With a new grant, two photographers have gotten a boost to their work as they spotlight activists and share environmental issues through a lens of resilience.
Vital Impacts, a conservation storytelling nonprofit, announced the winners of its Environmental Photography Grants in May. For the program’s inaugural year, 372 submissions from 68 countries vied for the winning spots.
Peruvian Mexican photographer Musuk Nolte and Tailyr Irvine, a Salish and Kootenai photojournalist based in Montana, were granted $20,000 each to embark on in-depth projects documenting environmental issues and solutions in their local communities.
“As photographers, we are in a unique position to inform and influence change, but pressing the shutter is just the start,” says Vital Impacts co-founder Ami Vitale in a statement. “For images to have significance, they need to tell a story and reach people.”
The work honored by Vital Impacts is meant to do just that—highlight community-led conservation efforts. The program supports visual artists over the course of a year. With the grant money, the photographers gain more freedom to focus time on their projects, and the Vital Impacts team also provides mentorship to the winners.
Nolte began photography at the age of 16 and took his first job working at a Peruvian newspaper just three years later. Since then, his work has evolved—now, he is “increasingly focused on topics concerning human rights, Indigenous cultures and, more recently, water issues,” he tells Smithsonian magazine in an email.
In his upcoming project, supported by the Vital Impacts grant, water issues will be front and center: Nolte’s photographs will highlight Peruvian communities reviving ancestral water harvesting practices and planting queñual shrubs to combat climate change.
The queñual is a small tree with reddish bark that’s native to the high regions of the Andes. Adapted to cold weather, it can produce oxygen in high-altitude environments, enrich soils and prevent erosion. Since the queñual shrubs were largely deforested, planting new ones helps store and filter water.
Nolte’s work captures the “Queñua Raymi,” or Queñual Festival, in which the communities of Cusco plant up to 150,000 of the shrubs in a single day, he says. The festival centers ideas of reciprocity—people gather to plant the queñual shrubs, knowing their efforts will give back to future generations.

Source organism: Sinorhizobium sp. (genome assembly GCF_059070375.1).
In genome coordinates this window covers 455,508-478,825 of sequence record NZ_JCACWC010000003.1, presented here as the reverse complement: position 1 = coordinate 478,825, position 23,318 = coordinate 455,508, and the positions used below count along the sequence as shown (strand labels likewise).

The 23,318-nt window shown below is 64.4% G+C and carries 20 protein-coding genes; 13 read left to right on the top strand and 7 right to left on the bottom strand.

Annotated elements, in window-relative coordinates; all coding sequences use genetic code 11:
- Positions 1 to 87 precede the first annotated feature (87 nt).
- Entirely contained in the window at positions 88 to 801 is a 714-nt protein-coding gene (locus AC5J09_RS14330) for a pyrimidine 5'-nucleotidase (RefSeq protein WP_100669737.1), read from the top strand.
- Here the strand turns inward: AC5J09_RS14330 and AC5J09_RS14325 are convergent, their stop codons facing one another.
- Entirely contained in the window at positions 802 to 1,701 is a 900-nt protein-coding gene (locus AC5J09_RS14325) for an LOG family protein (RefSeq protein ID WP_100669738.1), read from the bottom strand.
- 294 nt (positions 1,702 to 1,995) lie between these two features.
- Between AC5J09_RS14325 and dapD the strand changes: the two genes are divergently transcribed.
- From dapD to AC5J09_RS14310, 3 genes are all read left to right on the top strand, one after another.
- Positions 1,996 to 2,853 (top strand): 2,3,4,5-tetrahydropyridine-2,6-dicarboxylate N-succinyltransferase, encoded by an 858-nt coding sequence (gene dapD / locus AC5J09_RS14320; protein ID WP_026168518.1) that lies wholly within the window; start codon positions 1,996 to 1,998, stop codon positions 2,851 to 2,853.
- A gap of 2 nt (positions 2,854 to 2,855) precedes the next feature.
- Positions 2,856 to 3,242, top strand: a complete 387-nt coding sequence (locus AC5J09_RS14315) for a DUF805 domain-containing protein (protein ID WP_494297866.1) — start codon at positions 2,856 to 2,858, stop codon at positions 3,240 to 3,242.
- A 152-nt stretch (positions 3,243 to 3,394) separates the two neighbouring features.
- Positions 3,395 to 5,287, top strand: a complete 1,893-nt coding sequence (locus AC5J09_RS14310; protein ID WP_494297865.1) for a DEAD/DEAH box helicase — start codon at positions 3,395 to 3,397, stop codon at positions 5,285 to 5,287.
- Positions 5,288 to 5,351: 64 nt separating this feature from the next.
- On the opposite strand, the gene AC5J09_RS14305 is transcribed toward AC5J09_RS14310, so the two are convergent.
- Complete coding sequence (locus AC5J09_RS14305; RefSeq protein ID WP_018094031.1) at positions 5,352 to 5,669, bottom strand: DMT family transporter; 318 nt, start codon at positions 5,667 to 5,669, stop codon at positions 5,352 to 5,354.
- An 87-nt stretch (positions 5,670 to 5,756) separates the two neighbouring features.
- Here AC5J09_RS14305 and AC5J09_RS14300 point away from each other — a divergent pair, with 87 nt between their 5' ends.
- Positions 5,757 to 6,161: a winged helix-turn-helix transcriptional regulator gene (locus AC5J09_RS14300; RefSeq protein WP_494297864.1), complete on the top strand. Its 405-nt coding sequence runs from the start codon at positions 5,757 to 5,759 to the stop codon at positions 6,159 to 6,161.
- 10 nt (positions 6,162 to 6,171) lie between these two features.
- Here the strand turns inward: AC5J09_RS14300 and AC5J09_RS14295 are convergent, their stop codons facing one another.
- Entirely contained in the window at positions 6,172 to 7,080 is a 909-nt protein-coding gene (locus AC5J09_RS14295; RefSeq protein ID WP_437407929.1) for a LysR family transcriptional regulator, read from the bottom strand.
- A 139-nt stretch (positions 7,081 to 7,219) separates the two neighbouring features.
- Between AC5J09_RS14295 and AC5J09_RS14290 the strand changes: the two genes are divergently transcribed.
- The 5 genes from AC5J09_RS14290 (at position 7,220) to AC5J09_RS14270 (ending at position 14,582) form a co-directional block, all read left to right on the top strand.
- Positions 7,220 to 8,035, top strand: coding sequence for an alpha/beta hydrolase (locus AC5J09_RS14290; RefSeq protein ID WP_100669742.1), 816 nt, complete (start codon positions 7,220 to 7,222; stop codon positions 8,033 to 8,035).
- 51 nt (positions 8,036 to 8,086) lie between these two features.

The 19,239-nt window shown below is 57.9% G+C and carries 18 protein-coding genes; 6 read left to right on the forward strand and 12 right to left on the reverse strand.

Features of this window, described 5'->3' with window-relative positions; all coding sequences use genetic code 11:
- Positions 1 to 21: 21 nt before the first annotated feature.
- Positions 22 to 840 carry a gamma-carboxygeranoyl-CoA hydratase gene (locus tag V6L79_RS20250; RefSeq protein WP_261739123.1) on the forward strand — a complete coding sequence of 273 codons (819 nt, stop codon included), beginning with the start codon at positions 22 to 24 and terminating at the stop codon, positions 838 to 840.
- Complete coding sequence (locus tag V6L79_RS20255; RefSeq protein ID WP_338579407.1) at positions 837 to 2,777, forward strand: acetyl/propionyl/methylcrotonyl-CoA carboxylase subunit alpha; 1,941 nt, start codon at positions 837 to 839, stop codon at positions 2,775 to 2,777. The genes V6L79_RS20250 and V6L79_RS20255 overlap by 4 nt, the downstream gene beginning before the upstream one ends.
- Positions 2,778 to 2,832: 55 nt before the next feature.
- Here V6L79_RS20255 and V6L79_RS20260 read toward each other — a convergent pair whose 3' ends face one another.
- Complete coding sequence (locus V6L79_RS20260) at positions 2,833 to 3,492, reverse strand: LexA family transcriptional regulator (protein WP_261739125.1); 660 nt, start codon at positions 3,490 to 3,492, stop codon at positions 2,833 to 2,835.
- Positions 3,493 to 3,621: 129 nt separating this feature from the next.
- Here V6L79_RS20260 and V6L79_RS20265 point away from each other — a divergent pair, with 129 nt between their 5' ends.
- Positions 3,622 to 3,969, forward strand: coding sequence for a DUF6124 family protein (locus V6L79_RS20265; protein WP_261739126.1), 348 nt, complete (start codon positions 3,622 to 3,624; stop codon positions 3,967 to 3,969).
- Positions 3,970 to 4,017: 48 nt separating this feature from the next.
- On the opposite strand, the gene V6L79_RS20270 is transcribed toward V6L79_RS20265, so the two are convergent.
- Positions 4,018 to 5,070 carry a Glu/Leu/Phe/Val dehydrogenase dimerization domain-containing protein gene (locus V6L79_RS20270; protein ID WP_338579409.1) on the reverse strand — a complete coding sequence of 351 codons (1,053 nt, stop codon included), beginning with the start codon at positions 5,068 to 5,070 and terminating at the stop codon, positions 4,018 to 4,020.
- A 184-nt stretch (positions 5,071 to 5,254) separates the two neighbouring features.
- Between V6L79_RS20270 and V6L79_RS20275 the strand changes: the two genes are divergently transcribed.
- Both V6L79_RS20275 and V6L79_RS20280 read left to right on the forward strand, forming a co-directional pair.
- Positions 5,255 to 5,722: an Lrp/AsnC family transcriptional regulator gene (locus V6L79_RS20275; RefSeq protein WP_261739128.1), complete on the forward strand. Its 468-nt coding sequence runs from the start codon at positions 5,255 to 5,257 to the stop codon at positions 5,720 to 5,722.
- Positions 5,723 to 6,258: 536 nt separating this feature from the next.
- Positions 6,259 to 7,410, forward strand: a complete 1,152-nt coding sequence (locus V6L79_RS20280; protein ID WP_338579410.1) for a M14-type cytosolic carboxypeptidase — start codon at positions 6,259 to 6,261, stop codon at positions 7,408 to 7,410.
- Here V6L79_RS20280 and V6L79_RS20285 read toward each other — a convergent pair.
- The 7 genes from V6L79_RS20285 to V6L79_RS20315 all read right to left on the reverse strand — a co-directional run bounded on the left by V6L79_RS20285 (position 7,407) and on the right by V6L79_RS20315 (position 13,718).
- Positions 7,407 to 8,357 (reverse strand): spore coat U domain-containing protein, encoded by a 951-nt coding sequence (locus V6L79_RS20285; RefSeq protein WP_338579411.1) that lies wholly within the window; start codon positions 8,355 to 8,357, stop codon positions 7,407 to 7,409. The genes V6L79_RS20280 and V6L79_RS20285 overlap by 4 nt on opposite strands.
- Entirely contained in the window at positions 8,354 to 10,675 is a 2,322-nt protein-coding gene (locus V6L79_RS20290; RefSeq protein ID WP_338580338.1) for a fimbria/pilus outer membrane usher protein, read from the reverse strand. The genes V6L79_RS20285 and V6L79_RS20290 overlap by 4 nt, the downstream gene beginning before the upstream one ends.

With these images, “instead of focusing on scarcity and despair, we get to learn that there are ways to combat climate change one shrub at a time,” contest judge Sabine Meyer, photography director for the National Audubon Society, says in a statement. “We also get to learn that solutions have existed for a long time—this story will give a voice to experts and amplify their knowledge in ways that will resonate at a larger scale.”
The planting of queñual shrubs is accompanied by the revival of another ancestral practice called water seeding. In this conservation technique, communities collect rainwater in wells, so it can infiltrate the subsoil and be used during the dry season.
Nolte says his photography aims not to merely document but to tell stories that promote empathy. “I am interested in photography as a tool for generating discourse and constructing narratives,” he says. “These stories enable us to bring other realities closer, often complex and critical ones. The role of photography and documentary work, in my view, is to bridge these realities with knowledge, providing context and direction.”
Irvine, the other grant winner, is working on a long-term project to produce in-depth coverage of Native America. The work she will do with the new funding is focused on bison restoration as well as the Land Back movement—a call for public lands, once taken illegally from Native Americans, to be given back to tribal nations. Her images will investigate how returning land to its original stewards affects wildlife and conservation.
Born and raised on the Flathead Indian Reservation in western Montana, Irvine began her photography work as a college student to combat the misrepresentation of Native Americans that she saw in the media. “It was always stereotypes and poverty porn, and for me growing up, that’s not really what it looked like,” Irvine tells Smithsonian magazine. “I got into journalism to tell the stories that people don’t know.”
One of her past reporting projects centered around Indigenous youth who attended a camp in rural Texas, where they learned traditional knowledge, including the role buffalo play in North America’s ecosystems. Elders from the Lipan Apache community taught students to set up tepees, sing and prepare the region’s traditional foods, such as cactus.
“Irvine’s existing body of work details such subtle and complex stories,” says David Barreda, senior photo editor at National Geographic, in a statement. “I fully expect this project, in her hands, to bring her to new heights in storytelling and a more widespread understanding of the real-world experiences of her community.”
The Vital Impacts grant aims to uplift photographers who are spotlighting their own communities. Both winners say they are careful to represent their subjects fairly—Nolte says he sees photography as a process that should connect the story’s actors with the images, and Irvine says she’s meticulous in checking facts.
“Irvine and Nolte’s personal connections to their sources and their stories foster trust and enable them to delve deep into the lived realities of the people they photograph,” Barreda says in the statement. As a result, their upcoming work funded by the grant can deconstruct stereotypes and build an appreciation for diverse cultures, he adds. “I eagerly await to see what stories they have to tell.”